In the San Francisco Chronicle, Frances Dinkelspiel reflects on the life of Mark C. Anderson, the man behind the arson blaze that destroyed $250 million worth of wines in 2005, who died last month. “For me, the fire was personal. About 175 bottles of wine made by my ancestor in 1875 were lost in the fire, and I was always hoping Anderson would explain his crime. I first spoke with him in late 2009 while he was awaiting trial for the fire…He never did explain, always insisting he was innocent, but spun many other stories about his life and accomplishments, many of them likely not true.”
“For many, Caymus epitomizes “special- occasion wine,” representing a sumptuous expression of California Cabernet made in a way that clearly resonates with its legion of devotees. It’s also something of a lightning rod for criticism, drawing fire — fairly or not — from a cohort of (mostly younger) wine professionals and enthusiasts for its winemaking style and ubiquity, which happen to represent two of the keys to its persistent commercial success.” In VinePair, Clay Dillow explores what makes Caymus one of the most loved — and loathed — American wines.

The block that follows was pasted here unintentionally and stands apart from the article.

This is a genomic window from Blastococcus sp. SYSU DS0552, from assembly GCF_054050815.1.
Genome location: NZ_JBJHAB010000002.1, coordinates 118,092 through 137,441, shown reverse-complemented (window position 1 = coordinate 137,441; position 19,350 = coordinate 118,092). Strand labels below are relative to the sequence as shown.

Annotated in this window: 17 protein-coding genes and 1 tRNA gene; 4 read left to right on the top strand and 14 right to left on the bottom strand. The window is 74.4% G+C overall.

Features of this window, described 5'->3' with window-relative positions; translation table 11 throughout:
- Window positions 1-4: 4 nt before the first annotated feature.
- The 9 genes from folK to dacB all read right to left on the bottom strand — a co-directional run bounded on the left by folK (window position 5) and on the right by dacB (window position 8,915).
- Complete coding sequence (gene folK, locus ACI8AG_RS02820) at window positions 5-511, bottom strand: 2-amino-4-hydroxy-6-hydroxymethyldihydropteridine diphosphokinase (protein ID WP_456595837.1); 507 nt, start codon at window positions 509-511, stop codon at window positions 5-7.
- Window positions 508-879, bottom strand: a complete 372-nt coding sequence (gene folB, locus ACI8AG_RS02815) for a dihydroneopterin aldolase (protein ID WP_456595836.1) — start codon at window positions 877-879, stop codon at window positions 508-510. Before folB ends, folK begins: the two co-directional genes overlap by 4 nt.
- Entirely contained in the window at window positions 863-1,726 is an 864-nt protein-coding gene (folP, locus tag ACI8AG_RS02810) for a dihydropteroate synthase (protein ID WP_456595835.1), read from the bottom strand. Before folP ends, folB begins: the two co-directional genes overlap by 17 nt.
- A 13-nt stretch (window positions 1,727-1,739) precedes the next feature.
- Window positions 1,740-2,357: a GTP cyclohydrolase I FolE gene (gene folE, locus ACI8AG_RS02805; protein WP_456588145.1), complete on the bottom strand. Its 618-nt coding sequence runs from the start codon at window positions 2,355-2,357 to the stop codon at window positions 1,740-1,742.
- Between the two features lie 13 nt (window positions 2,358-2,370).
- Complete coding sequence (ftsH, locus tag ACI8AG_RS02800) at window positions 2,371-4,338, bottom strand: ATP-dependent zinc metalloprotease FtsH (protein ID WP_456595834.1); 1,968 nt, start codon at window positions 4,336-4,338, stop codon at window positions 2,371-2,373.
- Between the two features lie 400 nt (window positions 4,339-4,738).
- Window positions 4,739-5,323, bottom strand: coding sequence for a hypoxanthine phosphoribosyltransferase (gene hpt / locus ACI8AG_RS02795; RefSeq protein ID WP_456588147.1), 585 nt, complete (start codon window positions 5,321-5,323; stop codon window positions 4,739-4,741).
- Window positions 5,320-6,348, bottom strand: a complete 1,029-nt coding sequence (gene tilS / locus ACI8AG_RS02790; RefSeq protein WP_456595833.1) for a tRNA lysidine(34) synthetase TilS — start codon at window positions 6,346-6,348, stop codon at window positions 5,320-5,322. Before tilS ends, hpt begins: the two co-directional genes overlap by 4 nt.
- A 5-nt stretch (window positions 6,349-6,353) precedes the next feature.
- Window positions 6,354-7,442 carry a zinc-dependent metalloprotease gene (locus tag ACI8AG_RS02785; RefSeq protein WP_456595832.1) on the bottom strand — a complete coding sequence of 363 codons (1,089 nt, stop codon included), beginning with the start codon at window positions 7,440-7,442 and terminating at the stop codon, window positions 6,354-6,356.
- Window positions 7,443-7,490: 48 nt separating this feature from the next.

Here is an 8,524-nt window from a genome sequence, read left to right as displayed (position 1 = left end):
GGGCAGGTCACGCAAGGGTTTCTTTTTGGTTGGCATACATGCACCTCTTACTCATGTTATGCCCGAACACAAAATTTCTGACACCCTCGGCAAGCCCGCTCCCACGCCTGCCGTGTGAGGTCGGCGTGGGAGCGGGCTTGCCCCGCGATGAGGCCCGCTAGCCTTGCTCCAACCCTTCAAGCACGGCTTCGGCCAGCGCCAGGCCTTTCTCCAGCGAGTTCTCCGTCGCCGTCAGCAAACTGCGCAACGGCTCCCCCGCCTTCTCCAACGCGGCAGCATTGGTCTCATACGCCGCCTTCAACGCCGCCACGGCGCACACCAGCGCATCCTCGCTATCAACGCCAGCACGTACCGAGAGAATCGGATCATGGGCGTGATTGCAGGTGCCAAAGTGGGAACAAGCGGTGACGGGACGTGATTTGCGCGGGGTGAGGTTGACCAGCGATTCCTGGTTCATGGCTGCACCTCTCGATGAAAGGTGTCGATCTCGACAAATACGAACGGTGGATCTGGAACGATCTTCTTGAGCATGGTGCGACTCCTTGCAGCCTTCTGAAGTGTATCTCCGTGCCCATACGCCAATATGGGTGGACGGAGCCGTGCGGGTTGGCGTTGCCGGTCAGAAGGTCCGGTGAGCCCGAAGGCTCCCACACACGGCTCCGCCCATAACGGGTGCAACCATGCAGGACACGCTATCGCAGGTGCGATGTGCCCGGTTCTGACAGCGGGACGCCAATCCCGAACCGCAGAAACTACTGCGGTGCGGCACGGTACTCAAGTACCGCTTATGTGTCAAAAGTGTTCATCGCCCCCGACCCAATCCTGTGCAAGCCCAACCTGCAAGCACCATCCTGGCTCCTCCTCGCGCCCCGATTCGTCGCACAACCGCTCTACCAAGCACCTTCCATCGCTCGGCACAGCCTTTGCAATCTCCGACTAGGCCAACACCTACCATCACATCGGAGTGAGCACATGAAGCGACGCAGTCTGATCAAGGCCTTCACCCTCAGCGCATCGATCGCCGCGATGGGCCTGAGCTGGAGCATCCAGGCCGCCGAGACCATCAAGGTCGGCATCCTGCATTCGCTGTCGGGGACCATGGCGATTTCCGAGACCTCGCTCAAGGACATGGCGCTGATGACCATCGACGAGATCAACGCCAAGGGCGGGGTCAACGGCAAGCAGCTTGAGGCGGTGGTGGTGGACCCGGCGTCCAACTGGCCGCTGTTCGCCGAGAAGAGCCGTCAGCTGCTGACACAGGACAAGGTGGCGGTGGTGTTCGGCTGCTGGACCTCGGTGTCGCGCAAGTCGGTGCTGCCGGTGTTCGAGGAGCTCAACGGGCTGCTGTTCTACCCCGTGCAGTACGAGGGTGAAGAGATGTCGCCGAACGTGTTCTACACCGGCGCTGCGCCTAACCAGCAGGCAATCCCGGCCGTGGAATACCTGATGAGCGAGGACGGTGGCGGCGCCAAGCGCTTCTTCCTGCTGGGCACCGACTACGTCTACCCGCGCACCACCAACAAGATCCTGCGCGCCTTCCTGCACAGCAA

Infusions of coca leaves in wine were popular in the 19th century, and none more so than Vin Mariani. But can a sanitized recreation of the eponymous Corsican chemist’s recipe live up to the celebrated original? Stuart Walton takes a look in the World of Fine Wine.
In the Buyer, Richard Siddle looks at what the AOP Languedoc, one of the fastest growing and most influential wine appellations in France, has to offer.
“Six new Peruvian wine grape varieties have been identified by researchers in the desert province of Caravelí in the Arequipa region of south Peru,” reports Darren Smith in Decanter.
Rebecca Toy offers a wine lover’s guide to Slovenia in Wine Enthusiast.
Source : https://www.terroirist.com/daily-wine-news-good-riddance/